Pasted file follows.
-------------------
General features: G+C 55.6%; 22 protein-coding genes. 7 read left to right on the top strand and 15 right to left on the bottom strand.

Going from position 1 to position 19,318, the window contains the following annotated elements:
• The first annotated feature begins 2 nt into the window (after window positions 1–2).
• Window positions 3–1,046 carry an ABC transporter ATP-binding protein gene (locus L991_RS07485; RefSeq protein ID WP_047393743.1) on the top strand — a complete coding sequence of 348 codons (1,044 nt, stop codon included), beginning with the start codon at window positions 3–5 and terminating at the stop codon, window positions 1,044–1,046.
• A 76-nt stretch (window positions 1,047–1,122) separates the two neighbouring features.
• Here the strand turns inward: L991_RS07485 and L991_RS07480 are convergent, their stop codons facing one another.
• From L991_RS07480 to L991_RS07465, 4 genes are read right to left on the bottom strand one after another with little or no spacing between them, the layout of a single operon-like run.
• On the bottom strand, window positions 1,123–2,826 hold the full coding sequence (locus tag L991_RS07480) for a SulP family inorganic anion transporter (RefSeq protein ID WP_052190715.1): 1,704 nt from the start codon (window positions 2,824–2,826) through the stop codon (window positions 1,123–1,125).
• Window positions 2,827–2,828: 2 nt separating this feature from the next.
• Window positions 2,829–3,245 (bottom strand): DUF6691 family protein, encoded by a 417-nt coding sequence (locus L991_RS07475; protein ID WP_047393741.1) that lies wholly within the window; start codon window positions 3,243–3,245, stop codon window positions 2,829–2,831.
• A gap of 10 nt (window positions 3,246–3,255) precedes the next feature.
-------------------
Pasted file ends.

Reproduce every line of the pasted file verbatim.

General features: G+C 55.6%; 22 protein-coding genes. 7 read left to right on the top strand and 15 right to left on the bottom strand.

Going from position 1 to position 19,318, the window contains the following annotated elements:
• The first annotated feature begins 2 nt into the window (after window positions 1–2).
• Window positions 3–1,046 carry an ABC transporter ATP-binding protein gene (locus L991_RS07485; RefSeq protein ID WP_047393743.1) on the top strand — a complete coding sequence of 348 codons (1,044 nt, stop codon included), beginning with the start codon at window positions 3–5 and terminating at the stop codon, window positions 1,044–1,046.
• A 76-nt stretch (window positions 1,047–1,122) separates the two neighbouring features.
• Here the strand turns inward: L991_RS07485 and L991_RS07480 are convergent, their stop codons facing one another.
• From L991_RS07480 to L991_RS07465, 4 genes are read right to left on the bottom strand one after another with little or no spacing between them, the layout of a single operon-like run.
• On the bottom strand, window positions 1,123–2,826 hold the full coding sequence (locus tag L991_RS07480) for a SulP family inorganic anion transporter (RefSeq protein ID WP_052190715.1): 1,704 nt from the start codon (window positions 2,824–2,826) through the stop codon (window positions 1,123–1,125).
• Window positions 2,827–2,828: 2 nt separating this feature from the next.
• Window positions 2,829–3,245 (bottom strand): DUF6691 family protein, encoded by a 417-nt coding sequence (locus L991_RS07475; protein ID WP_047393741.1) that lies wholly within the window; start codon window positions 3,243–3,245, stop codon window positions 2,829–2,831.
• A gap of 10 nt (window positions 3,246–3,255) precedes the next feature.